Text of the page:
Consider what this tournament had going for it.  An iconic golf course, with scenic vistas ready-made for television.  Jordan Spieth in the field.  One of the strongest fields in the event’s history.  A respectable slate of celebrities.  And absolutely perfect weather.  Folks, the organizers can’t do any better than that.

Nevertheless, the event was a major disappointment for this viewer.  It was an out-of-tune guitar I could not suffer listening to.

I am a fan of the event.  At least in theory.  But I can’t watch it.

What could be done?  I don’t know.  But, for starters, they need to aim for a Friday cut, with all weekend rounds played at Pebble.  Just an off-hand thought:  Could amateurs play only one round with their pro?  The one at Pebble.  I don’t know.  It’s not my problem.  Maybe the Powers That Be don’t even see it as a problem.  Maybe the ratings are great; maybe the viewers come from outside the realm of golf fans.

Bottom Line:  I’m glad Pebble is behind us, and I’m glad the Tour is headed to Riviera for the Los Angeles Open.  Hogan’s Alley.  A real golf tournament with a two-day cut and apples-to-apples scores.

Now, if only the CBS announcers can shut up before, during, and after putts.

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13 Responses to Honest Assessment: Pebble Beach Pro-Am Tournament Stank

  1. HennyB says:

    I was really happy for Vaughn Taylor. He certainly deserved the win. For every Rickie Fowler or Jordan Spieth, their are hundreds of guys out there working their butts off, sleeping in their cars, grinding it out week to week just to try and earn a living. They don’t have multi-million dollar sponsorship deals or qualify for tournaments due to a sponsor’s exemption. The poor guy hasn’t won in ten years and hasn’t had his tour card for the past three years. It’s one of the reasons I like Patrick Reed so much. He’s a true journeymen. Back in 2012 he Monday qualified six times just to get into a tournament. That’s a rough way to go. You show up to a tournament, pay an entry fee, play against a bunch of guys and hopefully play well enough to qualify. If you don’t, tough luck, see you at the next stop.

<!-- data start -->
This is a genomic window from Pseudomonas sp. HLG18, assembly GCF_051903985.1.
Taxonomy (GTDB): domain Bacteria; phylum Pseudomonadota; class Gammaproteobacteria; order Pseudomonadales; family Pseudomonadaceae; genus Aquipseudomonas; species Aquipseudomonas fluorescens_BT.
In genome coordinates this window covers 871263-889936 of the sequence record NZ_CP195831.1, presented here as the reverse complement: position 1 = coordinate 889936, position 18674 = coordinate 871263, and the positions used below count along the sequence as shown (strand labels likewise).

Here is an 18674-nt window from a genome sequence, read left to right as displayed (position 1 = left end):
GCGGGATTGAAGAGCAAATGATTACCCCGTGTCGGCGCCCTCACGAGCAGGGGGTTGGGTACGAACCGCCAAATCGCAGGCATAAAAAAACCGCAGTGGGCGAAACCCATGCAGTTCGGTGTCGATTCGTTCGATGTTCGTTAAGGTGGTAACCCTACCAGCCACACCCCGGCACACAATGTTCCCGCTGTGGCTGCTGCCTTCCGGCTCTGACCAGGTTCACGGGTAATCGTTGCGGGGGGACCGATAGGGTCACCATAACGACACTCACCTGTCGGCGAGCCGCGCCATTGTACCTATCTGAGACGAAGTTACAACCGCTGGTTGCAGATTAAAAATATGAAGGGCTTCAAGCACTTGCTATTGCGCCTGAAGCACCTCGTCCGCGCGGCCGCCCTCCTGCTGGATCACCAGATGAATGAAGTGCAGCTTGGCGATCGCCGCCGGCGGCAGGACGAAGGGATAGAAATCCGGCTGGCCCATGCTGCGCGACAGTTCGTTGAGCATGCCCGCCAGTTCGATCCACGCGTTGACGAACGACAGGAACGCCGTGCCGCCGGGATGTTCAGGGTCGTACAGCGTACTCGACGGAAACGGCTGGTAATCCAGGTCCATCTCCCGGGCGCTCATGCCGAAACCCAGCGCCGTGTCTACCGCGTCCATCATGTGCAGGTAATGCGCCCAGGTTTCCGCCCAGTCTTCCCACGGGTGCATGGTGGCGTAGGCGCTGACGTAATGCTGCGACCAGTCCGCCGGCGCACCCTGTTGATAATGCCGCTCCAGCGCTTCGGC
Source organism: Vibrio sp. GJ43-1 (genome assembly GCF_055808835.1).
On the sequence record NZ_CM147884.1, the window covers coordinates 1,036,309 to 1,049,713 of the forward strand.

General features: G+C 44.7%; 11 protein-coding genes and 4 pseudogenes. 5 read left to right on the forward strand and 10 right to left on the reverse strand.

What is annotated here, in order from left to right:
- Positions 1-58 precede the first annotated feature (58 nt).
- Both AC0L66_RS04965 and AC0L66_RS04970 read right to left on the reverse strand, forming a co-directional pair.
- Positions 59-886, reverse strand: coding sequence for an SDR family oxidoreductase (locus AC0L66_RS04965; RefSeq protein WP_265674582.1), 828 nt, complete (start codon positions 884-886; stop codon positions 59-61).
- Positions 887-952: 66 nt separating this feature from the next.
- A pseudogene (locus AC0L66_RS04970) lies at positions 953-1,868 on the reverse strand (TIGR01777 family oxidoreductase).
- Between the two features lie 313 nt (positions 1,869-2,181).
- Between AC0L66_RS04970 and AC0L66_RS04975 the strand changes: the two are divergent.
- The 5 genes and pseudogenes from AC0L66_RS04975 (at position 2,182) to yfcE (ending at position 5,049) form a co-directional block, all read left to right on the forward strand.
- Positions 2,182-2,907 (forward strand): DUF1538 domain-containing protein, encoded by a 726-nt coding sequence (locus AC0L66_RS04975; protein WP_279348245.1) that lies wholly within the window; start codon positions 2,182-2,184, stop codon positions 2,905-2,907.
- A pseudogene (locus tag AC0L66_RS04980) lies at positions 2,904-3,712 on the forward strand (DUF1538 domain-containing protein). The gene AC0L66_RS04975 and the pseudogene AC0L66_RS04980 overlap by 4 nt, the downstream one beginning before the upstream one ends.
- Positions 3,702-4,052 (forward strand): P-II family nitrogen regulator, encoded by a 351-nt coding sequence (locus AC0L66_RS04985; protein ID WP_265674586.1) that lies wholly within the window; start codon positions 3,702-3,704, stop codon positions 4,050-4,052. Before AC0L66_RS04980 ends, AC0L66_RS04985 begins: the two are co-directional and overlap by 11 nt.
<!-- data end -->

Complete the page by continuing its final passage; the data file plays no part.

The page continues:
2. HennyB says:

    I’m not going to be judge and jury when it comes to grown men crying but I don’t like it when people give these guys a hard time when they break down after winning a tournament. If people only knew how hard it is not only to make it to the PGA tour but to actually win a tournament. I don’t blame these guys for one second. It’s not as easy as it looks, especially for these knock around guys just trying to keep their cards. Getting that win gives them a tremendous amount of security and takes a ton of weight off their shoulders.

    • lannyh says:

      Vaughn Taylor didn’t cry, though, did he? I thought he was incredibly composed. I expected him to cry, but he seemed calm and joyful in the interviews I saw. His wife was the sobbing one, I thought.

      • HennyB says:

        No, no he didn’t cry(I though he was going to though) I was just making a statement in general.

      • lannyh says:

        I gotta say this, while on the topic. Did you see Fowler crying after losing in the playoff. Stephanie Wei had a link. I choked up myself. It was painful, but it made me appreciate just how much it would have meant to him to win in front of his family. In this day and age of “So what?” “Who cares?” and “What does it matter?”, it was heartening to see someone who could not hide how much it meant to him.